Canary Islands waits for Supreme Court to decide whether to allow curfews at Alert Levels 3 and 4
Night curfews are starting to return to Spain, as various regions struggle with rising infections, with four communities having requested night time restrictions on movement or who are awaiting judicial authorisation. These are Asturias, Aragón, Navarra and the Canary Islands. Meanwhile curfews have remained in force in Cantabria, and been extended in Catalonia and Valencia. Some nine million Spaniards may be under curfew, however this Thursday Andalusia and the Basque Country have ruled out requesting its return, although they are expanding other restrictions.
Given the current data on infections and hospitalisations in Catalonia, the regional Justice Department has extended night curfews for another week – in force since last Saturday from 1 to 6 am – and expanded the number of municipalities affected by it from 161 to 165, all of which are displaying a high rate of infections.
If the situation on Gran Canaria worsens, it could go up to alert level 4, which will already apply to Tenerife from Monday. Level 4 means that a maximum of two people who do not live together can meet in spaces for public or private use, except at hotels and restaurants. The Government have announced that the obligation to close at 6:00 p.m. at level 4 has been modified and will now allow activities and services that have those hours to open until 00:00. Another of the adaptations is that children’s summer camps will be allowed, which until now were not authorised. In addition, venues for gaming and betting establishments will remain closed.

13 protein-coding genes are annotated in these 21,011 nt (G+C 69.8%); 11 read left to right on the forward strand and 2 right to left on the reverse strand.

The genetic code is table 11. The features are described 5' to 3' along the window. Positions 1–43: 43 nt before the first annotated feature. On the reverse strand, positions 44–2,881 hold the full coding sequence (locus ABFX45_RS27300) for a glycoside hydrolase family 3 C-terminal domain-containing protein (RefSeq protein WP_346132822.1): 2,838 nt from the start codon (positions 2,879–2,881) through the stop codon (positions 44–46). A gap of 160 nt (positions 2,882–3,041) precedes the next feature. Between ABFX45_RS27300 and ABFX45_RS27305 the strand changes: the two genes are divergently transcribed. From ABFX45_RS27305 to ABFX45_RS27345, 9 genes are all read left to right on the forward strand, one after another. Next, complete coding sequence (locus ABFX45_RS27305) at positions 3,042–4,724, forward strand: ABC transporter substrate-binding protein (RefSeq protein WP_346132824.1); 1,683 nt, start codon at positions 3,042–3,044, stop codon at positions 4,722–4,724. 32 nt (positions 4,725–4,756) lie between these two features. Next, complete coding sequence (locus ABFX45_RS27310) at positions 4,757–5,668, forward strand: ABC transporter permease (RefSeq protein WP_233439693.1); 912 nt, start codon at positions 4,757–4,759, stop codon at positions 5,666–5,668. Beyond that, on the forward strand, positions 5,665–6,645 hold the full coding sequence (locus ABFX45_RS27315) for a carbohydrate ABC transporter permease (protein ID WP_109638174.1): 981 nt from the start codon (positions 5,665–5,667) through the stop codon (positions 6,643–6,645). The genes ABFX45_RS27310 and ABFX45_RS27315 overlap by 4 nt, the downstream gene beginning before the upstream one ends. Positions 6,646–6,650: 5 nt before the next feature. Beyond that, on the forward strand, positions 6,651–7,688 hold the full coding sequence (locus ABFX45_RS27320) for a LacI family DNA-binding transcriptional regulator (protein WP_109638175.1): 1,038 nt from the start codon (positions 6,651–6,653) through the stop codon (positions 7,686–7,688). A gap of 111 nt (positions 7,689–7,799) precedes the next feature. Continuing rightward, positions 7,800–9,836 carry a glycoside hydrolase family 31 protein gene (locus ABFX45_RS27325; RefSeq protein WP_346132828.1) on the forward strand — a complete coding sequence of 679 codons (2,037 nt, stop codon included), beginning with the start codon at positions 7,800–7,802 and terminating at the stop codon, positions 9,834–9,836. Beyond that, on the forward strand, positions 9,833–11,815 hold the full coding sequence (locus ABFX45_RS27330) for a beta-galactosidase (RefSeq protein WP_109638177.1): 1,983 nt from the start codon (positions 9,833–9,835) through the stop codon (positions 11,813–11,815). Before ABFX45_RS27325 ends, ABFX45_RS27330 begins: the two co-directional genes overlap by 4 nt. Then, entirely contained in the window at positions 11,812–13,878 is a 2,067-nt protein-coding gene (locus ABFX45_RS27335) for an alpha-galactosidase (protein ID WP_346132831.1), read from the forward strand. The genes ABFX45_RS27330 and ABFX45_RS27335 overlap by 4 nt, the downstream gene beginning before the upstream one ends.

Waiting for the curfew
The Supreme Court has until next Friday to rule on the appeal presented by the autonomous government against the decision of the TSJC Superior Court of Justice of the Canary Islands to deny the application of curfews from 00:30 to 6 hours on islands at Alert Level 3 and 4. Julio Pérez, explained after the meeting of the Governing Council on Thursday, that today is when the deadline for the Prosecutor’s Office to present its report to the Supreme Court ends. After this procedure, Pérez pointed out, the Chamber then has five business days to make its pronouncement, a deadline that ends on Friday, July 30.
The Government of the Canary Islands filed an appeal against the decision of the TSJC on Monday, July 19. Pérez affirmed that the restriction of night mobility is a key tool to curb infections.